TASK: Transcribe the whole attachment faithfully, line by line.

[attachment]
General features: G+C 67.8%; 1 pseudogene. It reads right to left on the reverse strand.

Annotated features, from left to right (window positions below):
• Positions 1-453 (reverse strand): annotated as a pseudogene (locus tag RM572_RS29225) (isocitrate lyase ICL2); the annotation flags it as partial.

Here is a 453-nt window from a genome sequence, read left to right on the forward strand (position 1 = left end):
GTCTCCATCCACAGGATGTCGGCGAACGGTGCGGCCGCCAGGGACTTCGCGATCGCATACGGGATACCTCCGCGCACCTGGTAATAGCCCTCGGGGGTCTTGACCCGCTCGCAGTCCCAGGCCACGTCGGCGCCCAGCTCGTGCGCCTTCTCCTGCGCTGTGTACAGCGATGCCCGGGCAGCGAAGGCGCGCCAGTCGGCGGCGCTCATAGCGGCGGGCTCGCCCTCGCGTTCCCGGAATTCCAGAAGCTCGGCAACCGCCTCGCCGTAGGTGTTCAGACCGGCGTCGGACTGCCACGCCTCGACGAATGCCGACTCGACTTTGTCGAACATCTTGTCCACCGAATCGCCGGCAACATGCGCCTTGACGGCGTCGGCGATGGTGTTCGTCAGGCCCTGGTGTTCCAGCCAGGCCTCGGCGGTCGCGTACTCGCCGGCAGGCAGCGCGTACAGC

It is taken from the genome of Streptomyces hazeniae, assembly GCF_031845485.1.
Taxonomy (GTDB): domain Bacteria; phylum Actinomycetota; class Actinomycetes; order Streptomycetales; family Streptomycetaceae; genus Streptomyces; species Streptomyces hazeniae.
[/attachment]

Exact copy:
General features: G+C 67.8%; 1 pseudogene. It reads right to left on the reverse strand.

Annotated features, from left to right (window positions below):
• Positions 1-453 (reverse strand): annotated as a pseudogene (locus tag RM572_RS29225) (isocitrate lyase ICL2); the annotation flags it as partial.

Here is a 453-nt window from a genome sequence, read left to right on the forward strand (position 1 = left end):
GTCTCCATCCACAGGATGTCGGCGAACGGTGCGGCCGCCAGGGACTTCGCGATCGCATACGGGATACCTCCGCGCACCTGGTAATAGCCCTCGGGGGTCTTGACCCGCTCGCAGTCCCAGGCCACGTCGGCGCCCAGCTCGTGCGCCTTCTCCTGCGCTGTGTACAGCGATGCCCGGGCAGCGAAGGCGCGCCAGTCGGCGGCGCTCATAGCGGCGGGCTCGCCCTCGCGTTCCCGGAATTCCAGAAGCTCGGCAACCGCCTCGCCGTAGGTGTTCAGACCGGCGTCGGACTGCCACGCCTCGACGAATGCCGACTCGACTTTGTCGAACATCTTGTCCACCGAATCGCCGGCAACATGCGCCTTGACGGCGTCGGCGATGGTGTTCGTCAGGCCCTGGTGTTCCAGCCAGGCCTCGGCGGTCGCGTACTCGCCGGCAGGCAGCGCGTACAGC

It is taken from the genome of Streptomyces hazeniae, assembly GCF_031845485.1.
Taxonomy (GTDB): domain Bacteria; phylum Actinomycetota; class Actinomycetes; order Streptomycetales; family Streptomycetaceae; genus Streptomyces; species Streptomyces hazeniae.